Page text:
A man who was brutally stabbed by Brooklyn subway slasher Maksim Gelman two years ago had his negligence case against the city dismissed in court yesterday, despite the fact that two transit officers had locked themselves in a motorman's car only a few feet from him at the time of the attack.

Gelman stabbed Joseph Lozito in the face, neck, hands and head on an uptown 3 train in February 2011, after fatally stabbing four people and injuring three others in a 28-hour period. Lozito, a father of two and an avid martial arts fan, was able to tackle Gelman and hold him down, and Gelman was eventually arrested by the transit officers. Lozito sued the city, arguing that the police officers had locked themselves in the conductor's car and failed to come to his aid in time.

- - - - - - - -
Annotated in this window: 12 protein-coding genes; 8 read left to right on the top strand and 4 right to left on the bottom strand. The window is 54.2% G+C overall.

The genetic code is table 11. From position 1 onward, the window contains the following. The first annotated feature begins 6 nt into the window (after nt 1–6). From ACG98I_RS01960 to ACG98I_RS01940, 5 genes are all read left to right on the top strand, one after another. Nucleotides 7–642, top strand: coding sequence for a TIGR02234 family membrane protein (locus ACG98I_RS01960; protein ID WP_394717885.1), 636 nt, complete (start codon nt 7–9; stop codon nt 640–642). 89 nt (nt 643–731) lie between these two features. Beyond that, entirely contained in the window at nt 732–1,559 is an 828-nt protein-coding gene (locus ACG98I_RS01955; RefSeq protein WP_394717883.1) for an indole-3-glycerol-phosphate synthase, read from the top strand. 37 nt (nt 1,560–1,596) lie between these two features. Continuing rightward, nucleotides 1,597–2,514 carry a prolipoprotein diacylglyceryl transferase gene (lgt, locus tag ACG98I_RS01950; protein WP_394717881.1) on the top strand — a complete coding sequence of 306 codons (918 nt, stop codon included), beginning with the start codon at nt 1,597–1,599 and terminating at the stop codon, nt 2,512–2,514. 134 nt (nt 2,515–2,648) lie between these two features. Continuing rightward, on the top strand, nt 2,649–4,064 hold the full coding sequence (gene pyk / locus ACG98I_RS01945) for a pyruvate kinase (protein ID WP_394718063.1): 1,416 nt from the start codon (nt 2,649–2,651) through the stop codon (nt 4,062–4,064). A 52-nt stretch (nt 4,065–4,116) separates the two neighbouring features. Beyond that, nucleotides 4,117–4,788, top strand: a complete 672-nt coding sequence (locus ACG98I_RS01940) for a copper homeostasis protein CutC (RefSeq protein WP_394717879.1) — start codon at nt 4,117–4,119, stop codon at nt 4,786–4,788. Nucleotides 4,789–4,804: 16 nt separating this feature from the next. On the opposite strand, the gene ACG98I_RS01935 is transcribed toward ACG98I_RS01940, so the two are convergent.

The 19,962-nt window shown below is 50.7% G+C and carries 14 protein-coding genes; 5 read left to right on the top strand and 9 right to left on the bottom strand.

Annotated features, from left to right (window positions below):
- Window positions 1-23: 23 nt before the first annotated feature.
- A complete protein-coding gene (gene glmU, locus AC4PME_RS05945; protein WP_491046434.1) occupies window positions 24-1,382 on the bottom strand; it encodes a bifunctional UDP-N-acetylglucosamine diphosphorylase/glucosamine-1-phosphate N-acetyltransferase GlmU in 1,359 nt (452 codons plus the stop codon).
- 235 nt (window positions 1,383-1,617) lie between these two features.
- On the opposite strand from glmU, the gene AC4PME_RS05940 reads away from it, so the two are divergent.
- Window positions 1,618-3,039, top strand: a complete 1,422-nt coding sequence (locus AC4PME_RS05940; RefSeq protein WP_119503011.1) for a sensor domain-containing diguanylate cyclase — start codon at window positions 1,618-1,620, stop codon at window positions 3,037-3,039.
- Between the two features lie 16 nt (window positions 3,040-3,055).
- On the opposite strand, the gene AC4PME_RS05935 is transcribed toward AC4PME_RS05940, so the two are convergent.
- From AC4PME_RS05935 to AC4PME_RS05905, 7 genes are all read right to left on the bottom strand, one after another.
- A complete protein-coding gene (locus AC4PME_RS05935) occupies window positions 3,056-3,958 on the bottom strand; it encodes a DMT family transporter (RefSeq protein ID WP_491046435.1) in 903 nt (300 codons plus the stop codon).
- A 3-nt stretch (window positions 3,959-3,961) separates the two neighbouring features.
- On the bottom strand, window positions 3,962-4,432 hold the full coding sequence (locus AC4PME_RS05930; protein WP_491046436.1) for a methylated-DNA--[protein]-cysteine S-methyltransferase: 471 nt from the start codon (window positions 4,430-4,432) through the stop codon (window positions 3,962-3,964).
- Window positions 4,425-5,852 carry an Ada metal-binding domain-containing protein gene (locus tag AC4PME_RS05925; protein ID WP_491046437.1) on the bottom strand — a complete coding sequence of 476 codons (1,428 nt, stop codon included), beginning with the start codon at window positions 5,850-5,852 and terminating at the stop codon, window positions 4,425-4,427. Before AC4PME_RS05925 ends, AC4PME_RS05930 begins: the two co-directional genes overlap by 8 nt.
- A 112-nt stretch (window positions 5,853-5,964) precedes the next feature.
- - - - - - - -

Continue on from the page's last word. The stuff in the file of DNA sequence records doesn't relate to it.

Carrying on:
The city, meanwhile, claimed that the NYPD had no "special duty" to intervene at the time, and that they were in the motorman's car because they believed Gelman had a gun. And Manhattan Supreme Court Justice Margaret Chan has sided with the city, noting that there was no evidence the cops were aware Lozito was in danger at the time.

Chan did however, note the heroism of Lozito's actions: "The dismissal of this lawsuit does not lessen Mr. Lozito’s bravery or the pain of his injuries," she wrote in her decision yesterday. "Mr. Lozito heroically maneuvered the knife away from Gelman and subdued him on the subway floor." Gelman was sentenced to 200 years in prison in January 2012; he was sentenced to an additional 25 years for Lozito's stabbing the following month.